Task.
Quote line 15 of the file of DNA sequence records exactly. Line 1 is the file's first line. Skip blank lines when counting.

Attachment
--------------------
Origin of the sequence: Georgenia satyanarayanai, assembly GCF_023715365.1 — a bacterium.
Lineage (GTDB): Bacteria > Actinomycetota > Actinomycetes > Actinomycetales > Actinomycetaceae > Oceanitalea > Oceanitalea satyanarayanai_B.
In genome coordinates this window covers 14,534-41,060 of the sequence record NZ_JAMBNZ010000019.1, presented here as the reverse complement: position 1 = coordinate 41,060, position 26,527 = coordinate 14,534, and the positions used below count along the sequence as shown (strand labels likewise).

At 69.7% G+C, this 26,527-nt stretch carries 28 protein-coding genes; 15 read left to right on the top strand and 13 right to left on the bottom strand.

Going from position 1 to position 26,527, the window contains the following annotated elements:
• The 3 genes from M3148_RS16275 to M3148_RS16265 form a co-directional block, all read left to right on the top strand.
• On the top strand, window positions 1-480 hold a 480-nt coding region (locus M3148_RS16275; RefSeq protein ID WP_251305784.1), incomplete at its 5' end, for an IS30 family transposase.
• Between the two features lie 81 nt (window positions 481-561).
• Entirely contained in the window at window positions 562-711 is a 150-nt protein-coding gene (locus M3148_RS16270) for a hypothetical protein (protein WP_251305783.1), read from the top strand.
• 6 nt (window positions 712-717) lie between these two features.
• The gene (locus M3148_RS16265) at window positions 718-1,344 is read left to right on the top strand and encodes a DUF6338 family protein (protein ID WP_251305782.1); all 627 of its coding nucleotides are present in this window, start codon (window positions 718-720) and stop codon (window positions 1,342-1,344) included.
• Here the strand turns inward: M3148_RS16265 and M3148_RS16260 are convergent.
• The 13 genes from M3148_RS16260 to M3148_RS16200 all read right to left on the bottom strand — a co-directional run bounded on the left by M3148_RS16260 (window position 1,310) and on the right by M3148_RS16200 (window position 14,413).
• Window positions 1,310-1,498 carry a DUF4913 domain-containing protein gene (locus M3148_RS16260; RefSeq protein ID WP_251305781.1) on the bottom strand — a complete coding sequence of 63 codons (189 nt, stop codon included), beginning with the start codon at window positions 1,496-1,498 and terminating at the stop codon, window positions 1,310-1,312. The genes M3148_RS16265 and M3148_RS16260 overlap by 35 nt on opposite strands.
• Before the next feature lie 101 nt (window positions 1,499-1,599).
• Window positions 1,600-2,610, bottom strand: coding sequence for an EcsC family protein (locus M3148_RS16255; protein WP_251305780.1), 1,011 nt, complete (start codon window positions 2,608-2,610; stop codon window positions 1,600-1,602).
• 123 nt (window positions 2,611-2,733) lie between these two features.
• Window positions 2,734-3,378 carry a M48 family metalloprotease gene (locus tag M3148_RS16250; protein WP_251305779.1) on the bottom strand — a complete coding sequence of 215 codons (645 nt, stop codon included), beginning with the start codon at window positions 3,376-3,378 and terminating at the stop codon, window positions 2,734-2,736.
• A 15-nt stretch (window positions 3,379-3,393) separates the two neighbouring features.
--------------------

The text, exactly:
• Before the next feature lie 101 nt (window positions 1,499-1,599).